L.B. Jefferies, a photographer injured while in the line of duty, is stuck in his apartment with a broken leg and nothing to do but gaze out his back window. A man who prided himself on capturing the intensity of the safari now finds himself spying on his neighbors.
It all begins innocently enough: the sweltering heat ensures that every window in the city is open, and Jeffries can spy without much ado on an attractive ballerina dancer (Miss Torso), a very lonely lady (Miss Lonelyhearts), a composer, and a squabbling older couple. Now, none of these exhibits provide much amusement, but when the bedridden lady of that oft-feuding couple dissappears, Jefferies suspects that something horrible has happened.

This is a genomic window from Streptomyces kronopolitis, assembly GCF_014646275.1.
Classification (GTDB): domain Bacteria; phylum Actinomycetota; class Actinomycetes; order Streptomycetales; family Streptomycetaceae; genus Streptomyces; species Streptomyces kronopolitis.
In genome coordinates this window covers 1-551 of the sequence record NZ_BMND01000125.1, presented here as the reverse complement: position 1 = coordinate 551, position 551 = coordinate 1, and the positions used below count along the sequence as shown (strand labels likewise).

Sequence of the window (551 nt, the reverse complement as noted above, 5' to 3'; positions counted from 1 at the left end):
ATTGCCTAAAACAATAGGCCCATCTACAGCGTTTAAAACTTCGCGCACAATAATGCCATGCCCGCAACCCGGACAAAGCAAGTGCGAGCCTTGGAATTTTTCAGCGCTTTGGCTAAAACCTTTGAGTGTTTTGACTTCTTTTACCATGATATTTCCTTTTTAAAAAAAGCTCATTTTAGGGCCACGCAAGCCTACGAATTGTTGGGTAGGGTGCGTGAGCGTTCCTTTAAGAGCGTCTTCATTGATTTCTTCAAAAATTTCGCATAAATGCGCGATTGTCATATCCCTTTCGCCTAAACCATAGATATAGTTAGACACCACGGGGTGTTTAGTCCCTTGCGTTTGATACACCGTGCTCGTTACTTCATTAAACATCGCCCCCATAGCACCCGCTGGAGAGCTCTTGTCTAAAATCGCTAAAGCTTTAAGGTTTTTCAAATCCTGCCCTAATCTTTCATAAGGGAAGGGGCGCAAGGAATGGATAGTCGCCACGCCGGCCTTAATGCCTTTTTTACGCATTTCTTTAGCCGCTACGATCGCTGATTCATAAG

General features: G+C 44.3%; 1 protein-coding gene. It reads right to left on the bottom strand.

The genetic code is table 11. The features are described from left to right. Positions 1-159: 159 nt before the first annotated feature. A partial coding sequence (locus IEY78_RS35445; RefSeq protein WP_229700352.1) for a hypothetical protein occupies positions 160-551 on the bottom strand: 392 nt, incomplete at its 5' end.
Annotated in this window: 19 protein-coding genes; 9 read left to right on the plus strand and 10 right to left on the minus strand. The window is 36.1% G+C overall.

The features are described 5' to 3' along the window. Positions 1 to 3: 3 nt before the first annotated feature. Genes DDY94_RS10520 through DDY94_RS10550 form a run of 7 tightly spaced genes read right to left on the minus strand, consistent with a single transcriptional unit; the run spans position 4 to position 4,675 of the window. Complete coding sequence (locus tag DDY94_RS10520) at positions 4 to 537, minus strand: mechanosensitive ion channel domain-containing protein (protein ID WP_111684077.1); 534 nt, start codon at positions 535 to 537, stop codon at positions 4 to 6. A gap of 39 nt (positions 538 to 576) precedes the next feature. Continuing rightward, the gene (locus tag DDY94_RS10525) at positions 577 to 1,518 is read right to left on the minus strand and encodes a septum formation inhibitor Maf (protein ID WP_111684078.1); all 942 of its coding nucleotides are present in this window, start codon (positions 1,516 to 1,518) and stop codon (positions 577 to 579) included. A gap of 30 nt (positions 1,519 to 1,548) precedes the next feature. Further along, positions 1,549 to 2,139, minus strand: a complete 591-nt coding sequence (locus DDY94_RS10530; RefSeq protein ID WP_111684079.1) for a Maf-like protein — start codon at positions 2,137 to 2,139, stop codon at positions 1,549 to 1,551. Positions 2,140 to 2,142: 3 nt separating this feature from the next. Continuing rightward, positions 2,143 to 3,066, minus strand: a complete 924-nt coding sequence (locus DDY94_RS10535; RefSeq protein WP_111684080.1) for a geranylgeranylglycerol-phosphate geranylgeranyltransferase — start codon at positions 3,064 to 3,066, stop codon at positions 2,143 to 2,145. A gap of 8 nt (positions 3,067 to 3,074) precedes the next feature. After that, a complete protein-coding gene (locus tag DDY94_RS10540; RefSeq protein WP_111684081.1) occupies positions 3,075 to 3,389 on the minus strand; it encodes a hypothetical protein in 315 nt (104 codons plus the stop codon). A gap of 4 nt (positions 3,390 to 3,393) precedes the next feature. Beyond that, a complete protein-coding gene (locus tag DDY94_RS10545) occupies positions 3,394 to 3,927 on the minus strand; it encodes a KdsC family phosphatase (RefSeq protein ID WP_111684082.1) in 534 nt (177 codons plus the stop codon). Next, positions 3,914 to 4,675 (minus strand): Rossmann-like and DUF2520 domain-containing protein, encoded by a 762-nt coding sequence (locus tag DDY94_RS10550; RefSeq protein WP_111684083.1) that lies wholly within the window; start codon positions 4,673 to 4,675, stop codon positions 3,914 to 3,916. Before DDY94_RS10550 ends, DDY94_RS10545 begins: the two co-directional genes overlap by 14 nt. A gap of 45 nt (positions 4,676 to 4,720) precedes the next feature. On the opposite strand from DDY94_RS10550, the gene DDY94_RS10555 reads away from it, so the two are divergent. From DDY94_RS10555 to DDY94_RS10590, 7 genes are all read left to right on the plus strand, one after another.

It turns out that a brief venture in voyeurism is not as inncocent as it once was, and the view from the rear window is not as safe as it may seem.
As suspenseful as Rear Window is and how masterfully Hitchcock executes shots, this film is not referred to as Hitchcock's masterpiece. Vertigo was recently named the best film of all-time by Sight and Sound magazine, but I urge audiences to reconsider. Obsession is the name of the game for both films and the wit that Hitchcock is so well-known for is prominent, as is the knack for storytelling that Vertigo fails to recreate.
If there can be only one Alfred Hitchcock film led by James Stewart that focuses on obsession, let it be this one.